This is a publicity photo from one of my dance performances. The fine fabric has storm clouds and rainbows printed all over it and it would drift through the air wonderfully, catching every breeze and onstage, I could whirl it into a vast, billowing cloud about me, it being over 50 yards in width. Manipulating material and reality: dances inspired by Loie Fuller, the first American modern dancer.

Loie Fuller, in Wikipedia The very first American modern dancer was a stout young lady from Illinois. She not only took Europe by storm, she revolutionized the art of dance, sponsored Isadora Duncan and inspired many future dancers. She and her brother invented stage lighting that used gels and changed rapidly like the color wheel, for example. Yet less than 50 years after she died in the twenties, she was nearly totally forgotten.

I was visiting MOMA in Manhattan in 1969 when I ran into this amazing statue showing a delighted lady flipping a mountain of material around her body, estatic.

"Impossible," I said. "Probably just made up." I read the dancer's name on the base and decided to figure out how she danced. This took more than a year to do. Once I figured out from various pictures how she made her fabulous costumes and the bamboo rods she used as the flexible supports to extend her arms to tremendous degree, I began to reproduce her dances, one by one.

This is the great lady dancing in her most difficult costume. I reproduced this one in particular for the Lily dance, for example.

It was over 100 yards in size and moving all that fine material at such an extention was very hard work. Since I do construction work too, I am very muscular with powerful legs. When I demonstrated this dance at the Julliard School of Dance, one ballet student told me, it was simple to do a Loie Fuller dance so I dressed her in this costume and told her to give it a whirl. Within minutes, she was tangled in the masses of material to the snickers of the other dancers.

I enjoyed doing these dances because they were very meditative, I didn't pay attention to my feet or arms but instead, my mind would dwell upon the far edges of the cloth which was moving sometimes at lightning speed far from my body. In the Fire Dance, I would be moving the cloth so ferociously, the sound of it moving around me in an ever rising pillar was a loud roar but the audience couldn't hear it over the sound of the Ride of the Valkyries by Richard Wagner.

I would go to the studio and stand in front of banks of mirrors, peering around the billows of material as I would perfect the movement of my arms to draw the cloth into various shapes and designs. I got so good, I could do it in my sleep and indeed, today, can reproduce any of my dances with no rehearsals, it is ingrained so deeply.

The only time I could see myself was through photographers because the material, especially when lit up, can't be seen from within.

Instantly, when I set off in Manhattan to show this dancing, other dancers ran off in imitated me. It is amusing to see all the offspring of my efforts even until today. But precious few understood the core of her dances, aside from myself. They simply wave the material around. They don't make it into anything except surface razzel-dazzle.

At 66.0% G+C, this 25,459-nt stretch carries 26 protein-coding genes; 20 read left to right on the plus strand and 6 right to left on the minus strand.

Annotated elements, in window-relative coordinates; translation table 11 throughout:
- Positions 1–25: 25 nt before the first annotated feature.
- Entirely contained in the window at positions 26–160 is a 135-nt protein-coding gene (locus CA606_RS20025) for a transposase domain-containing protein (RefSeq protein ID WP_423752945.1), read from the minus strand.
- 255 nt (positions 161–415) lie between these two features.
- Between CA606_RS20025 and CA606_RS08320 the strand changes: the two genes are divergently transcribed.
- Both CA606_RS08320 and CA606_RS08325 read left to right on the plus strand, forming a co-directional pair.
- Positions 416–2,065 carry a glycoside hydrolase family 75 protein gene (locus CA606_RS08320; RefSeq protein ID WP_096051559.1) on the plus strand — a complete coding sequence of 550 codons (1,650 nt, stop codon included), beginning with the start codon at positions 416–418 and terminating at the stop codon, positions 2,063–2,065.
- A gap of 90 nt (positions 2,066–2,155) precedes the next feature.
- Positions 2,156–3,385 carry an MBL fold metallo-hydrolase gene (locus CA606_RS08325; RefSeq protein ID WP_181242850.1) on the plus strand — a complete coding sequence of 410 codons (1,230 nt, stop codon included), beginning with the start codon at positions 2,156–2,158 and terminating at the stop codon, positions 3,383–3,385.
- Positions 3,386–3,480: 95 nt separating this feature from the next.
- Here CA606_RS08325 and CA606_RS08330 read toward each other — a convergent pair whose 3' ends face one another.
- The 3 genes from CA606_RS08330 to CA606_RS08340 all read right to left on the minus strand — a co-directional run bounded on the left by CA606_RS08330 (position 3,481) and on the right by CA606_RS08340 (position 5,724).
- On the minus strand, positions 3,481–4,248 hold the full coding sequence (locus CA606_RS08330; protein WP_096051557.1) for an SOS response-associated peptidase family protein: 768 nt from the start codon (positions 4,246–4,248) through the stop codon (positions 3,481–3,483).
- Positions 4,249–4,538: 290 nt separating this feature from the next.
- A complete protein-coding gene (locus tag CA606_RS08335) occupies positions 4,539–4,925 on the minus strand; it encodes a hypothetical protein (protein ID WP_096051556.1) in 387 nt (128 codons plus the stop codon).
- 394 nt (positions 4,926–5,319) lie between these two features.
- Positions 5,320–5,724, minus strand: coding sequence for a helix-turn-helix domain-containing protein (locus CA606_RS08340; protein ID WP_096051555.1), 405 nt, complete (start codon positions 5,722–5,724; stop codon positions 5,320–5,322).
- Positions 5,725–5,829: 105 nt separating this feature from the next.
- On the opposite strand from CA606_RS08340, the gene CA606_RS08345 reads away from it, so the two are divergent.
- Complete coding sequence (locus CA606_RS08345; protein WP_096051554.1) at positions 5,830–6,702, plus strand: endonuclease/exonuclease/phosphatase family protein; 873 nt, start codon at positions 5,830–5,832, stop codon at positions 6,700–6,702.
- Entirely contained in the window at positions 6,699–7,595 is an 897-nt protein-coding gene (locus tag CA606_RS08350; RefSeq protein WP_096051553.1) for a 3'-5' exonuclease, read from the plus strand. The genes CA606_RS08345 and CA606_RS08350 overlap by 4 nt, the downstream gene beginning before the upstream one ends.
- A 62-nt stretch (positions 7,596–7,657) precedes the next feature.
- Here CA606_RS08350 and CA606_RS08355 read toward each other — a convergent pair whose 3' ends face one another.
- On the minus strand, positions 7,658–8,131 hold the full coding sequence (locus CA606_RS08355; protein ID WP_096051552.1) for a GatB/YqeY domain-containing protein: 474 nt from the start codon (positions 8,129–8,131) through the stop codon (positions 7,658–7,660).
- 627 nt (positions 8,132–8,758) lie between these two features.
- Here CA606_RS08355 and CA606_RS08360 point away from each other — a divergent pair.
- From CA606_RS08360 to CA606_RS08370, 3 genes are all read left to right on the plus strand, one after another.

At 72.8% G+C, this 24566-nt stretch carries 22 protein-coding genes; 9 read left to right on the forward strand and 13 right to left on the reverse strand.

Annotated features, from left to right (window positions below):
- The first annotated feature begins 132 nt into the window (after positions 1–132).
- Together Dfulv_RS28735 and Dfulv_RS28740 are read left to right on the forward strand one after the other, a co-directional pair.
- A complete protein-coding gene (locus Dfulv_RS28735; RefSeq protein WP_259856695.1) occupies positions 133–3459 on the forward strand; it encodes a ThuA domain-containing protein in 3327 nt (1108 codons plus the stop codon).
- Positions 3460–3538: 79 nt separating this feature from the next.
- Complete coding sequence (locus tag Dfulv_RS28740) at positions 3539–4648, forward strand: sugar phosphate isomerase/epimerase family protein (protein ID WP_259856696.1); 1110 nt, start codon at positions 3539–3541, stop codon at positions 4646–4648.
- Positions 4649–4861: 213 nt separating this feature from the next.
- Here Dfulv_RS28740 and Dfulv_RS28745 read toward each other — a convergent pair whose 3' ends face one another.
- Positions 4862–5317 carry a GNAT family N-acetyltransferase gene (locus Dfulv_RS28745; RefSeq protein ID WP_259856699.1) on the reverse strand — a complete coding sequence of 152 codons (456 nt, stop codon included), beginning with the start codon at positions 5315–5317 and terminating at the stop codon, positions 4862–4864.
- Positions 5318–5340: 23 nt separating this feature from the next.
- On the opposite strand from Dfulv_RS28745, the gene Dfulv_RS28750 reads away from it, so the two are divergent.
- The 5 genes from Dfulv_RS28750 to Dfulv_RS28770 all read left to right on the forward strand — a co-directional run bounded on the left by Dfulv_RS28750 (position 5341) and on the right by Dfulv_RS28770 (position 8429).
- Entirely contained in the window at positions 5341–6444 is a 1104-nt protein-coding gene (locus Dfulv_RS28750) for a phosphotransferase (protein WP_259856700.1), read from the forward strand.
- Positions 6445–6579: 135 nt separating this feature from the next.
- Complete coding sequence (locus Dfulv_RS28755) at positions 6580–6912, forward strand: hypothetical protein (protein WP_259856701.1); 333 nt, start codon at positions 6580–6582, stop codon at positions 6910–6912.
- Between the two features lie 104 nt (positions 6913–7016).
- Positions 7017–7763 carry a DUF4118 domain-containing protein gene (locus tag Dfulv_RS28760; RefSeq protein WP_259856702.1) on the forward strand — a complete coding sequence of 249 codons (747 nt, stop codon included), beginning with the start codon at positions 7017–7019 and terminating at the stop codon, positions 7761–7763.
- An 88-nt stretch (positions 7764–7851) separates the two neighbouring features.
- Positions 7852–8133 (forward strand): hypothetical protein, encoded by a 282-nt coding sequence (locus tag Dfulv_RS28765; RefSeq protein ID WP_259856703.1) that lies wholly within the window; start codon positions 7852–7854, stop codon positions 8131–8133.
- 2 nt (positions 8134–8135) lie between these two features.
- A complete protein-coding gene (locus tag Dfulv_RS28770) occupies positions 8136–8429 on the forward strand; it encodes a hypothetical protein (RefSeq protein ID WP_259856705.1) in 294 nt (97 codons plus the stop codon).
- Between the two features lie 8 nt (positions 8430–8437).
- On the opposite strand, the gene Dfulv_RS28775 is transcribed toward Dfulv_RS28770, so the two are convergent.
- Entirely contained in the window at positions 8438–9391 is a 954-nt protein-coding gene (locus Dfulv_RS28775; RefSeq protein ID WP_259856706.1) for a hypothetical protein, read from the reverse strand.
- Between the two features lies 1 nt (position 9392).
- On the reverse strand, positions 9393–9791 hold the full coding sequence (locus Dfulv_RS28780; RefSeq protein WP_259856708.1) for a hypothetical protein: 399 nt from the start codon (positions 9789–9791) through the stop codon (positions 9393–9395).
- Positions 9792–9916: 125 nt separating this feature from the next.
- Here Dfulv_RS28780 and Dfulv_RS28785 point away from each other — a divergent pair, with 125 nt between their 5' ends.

When I danced the Rose dance, for example, the cloth would fold and roll until it was a bud, then blossoming into full flower and then disintigrating lavishingly. The Fire dance starts as bluish ripples with my fingers tweeking the far edges of the cloth, then rippling higher and higher until I became a pillar of literally roaring fire with the cloth cascading over my head and rolling to my ankles only to shoot even higher! It would reach over 15' high.

Then there was my favorite, a dance I made myself. Using photos of Voyager, I took everyone through the solar system, ending with the earth, to "Au Claire De la Lune" by Debussy. Utterly dark stage with light absorbing black velvet backdrop. As the music plays, I silently glide onstage and only when the cloth intersects the stars projected from the booth can anyone see anything.

As the planets get nearer, Saturn's rings suddenly appear, rippling and rolling across the material which flies out in graceful whirls. I move faster and faster until the Earth appears.

Then I slow down to near immobility, the sheer cloth trembling, slithering across the stage, at this point, invariably, silence falls and I could hear sobs from the audience. Head back, I pull back into myself, pulling the cloth with me until I dissappear.

This dance was beautiful because it was infused with my intense feelings about our planet, Mother Nature and the Universe. Dances done without heart are meaningless.

Anyone can dance, but to find the Heart of the Matter is what escasy is all about. To step into another world, to become something more than a mere mortal, the nectar of the Gods is what Creation is all about, to gain this, even death won't stop, for it is beyond death and suffering.

It is Heaven. (And yes, I was the first to revive her dances)